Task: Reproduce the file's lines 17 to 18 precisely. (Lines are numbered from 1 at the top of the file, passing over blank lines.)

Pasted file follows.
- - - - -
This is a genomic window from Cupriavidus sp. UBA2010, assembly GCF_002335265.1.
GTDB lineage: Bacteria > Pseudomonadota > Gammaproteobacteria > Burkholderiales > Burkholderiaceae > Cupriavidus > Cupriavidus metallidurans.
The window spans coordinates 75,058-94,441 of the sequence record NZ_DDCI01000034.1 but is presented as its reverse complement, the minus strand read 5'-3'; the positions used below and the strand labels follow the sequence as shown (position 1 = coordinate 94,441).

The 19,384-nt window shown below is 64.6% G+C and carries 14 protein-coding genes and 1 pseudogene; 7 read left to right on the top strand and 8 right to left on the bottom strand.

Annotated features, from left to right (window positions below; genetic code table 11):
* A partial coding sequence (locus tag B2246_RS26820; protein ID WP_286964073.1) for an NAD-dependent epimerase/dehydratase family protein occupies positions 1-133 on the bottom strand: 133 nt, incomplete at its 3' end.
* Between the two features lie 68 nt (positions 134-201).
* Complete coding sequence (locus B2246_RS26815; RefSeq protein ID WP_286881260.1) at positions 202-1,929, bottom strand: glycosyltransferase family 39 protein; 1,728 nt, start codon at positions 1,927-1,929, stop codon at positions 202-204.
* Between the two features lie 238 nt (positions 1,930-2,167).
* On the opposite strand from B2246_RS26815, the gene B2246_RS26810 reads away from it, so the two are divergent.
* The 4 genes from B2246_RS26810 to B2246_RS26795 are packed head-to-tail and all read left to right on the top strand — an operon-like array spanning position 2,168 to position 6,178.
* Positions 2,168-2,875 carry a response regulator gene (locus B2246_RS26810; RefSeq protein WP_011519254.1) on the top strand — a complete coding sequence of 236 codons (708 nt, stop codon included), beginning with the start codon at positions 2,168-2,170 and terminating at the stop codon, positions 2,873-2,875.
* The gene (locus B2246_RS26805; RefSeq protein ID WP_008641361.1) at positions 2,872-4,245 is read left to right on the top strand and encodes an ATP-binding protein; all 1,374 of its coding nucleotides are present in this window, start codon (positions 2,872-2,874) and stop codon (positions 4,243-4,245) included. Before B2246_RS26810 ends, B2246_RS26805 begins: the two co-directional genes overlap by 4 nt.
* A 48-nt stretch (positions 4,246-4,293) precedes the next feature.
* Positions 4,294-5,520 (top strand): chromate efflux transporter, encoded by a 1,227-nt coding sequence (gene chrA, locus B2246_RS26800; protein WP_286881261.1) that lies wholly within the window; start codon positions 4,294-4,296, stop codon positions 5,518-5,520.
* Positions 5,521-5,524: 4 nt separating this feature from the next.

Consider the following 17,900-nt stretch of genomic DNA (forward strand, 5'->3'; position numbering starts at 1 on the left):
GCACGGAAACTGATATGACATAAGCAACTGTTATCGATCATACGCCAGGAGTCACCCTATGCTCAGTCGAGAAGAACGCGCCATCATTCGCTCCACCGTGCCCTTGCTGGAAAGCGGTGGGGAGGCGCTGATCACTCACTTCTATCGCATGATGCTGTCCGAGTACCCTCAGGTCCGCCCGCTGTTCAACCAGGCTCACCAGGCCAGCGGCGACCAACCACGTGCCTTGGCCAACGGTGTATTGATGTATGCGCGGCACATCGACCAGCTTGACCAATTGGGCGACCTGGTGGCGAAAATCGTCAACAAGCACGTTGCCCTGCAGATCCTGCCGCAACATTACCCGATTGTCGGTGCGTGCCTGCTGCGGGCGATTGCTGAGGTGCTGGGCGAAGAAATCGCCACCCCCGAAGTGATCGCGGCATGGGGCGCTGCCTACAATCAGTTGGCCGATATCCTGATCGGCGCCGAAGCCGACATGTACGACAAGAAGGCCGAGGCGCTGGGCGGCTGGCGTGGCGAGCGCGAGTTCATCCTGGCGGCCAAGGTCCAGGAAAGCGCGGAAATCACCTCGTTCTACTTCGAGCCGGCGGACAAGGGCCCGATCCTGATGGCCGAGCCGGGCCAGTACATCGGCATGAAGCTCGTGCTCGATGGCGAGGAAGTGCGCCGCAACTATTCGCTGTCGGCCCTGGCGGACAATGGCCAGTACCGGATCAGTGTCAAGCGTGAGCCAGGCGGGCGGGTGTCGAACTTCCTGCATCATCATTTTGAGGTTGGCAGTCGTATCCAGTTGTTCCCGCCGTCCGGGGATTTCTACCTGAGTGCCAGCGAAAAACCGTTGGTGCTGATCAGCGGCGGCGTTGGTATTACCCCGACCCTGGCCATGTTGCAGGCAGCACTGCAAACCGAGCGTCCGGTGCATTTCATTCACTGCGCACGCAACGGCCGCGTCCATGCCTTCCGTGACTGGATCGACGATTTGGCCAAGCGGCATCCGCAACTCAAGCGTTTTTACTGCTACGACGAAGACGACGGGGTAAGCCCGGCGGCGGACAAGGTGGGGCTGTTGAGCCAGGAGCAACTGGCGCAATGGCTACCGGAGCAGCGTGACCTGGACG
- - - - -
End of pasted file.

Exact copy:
Consider the following 17,900-nt stretch of genomic DNA (forward strand, 5'->3'; position numbering starts at 1 on the left):
GCACGGAAACTGATATGACATAAGCAACTGTTATCGATCATACGCCAGGAGTCACCCTATGCTCAGTCGAGAAGAACGCGCCATCATTCGCTCCACCGTGCCCTTGCTGGAAAGCGGTGGGGAGGCGCTGATCACTCACTTCTATCGCATGATGCTGTCCGAGTACCCTCAGGTCCGCCCGCTGTTCAACCAGGCTCACCAGGCCAGCGGCGACCAACCACGTGCCTTGGCCAACGGTGTATTGATGTATGCGCGGCACATCGACCAGCTTGACCAATTGGGCGACCTGGTGGCGAAAATCGTCAACAAGCACGTTGCCCTGCAGATCCTGCCGCAACATTACCCGATTGTCGGTGCGTGCCTGCTGCGGGCGATTGCTGAGGTGCTGGGCGAAGAAATCGCCACCCCCGAAGTGATCGCGGCATGGGGCGCTGCCTACAATCAGTTGGCCGATATCCTGATCGGCGCCGAAGCCGACATGTACGACAAGAAGGCCGAGGCGCTGGGCGGCTGGCGTGGCGAGCGCGAGTTCATCCTGGCGGCCAAGGTCCAGGAAAGCGCGGAAATCACCTCGTTCTACTTCGAGCCGGCGGACAAGGGCCCGATCCTGATGGCCGAGCCGGGCCAGTACATCGGCATGAAGCTCGTGCTCGATGGCGAGGAAGTGCGCCGCAACTATTCGCTGTCGGCCCTGGCGGACAATGGCCAGTACCGGATCAGTGTCAAGCGTGAGCCAGGCGGGCGGGTGTCGAACTTCCTGCATCATCATTTTGAGGTTGGCAGTCGTATCCAGTTGTTCCCGCCGTCCGGGGATTTCTACCTGAGTGCCAGCGAAAAACCGTTGGTGCTGATCAGCGGCGGCGTTGGTATTACCCCGACCCTGGCCATGTTGCAGGCAGCACTGCAAACCGAGCGTCCGGTGCATTTCATTCACTGCGCACGCAACGGCCGCGTCCATGCCTTCCGTGACTGGATCGACGATTTGGCCAAGCGGCATCCGCAACTCAAGCGTTTTTACTGCTACGACGAAGACGACGGGGTAAGCCCGGCGGCGGACAAGGTGGGGCTGTTGAGCCAGGAGCAACTGGCGCAATGGCTACCGGAGCAGCGTGACCTGGACG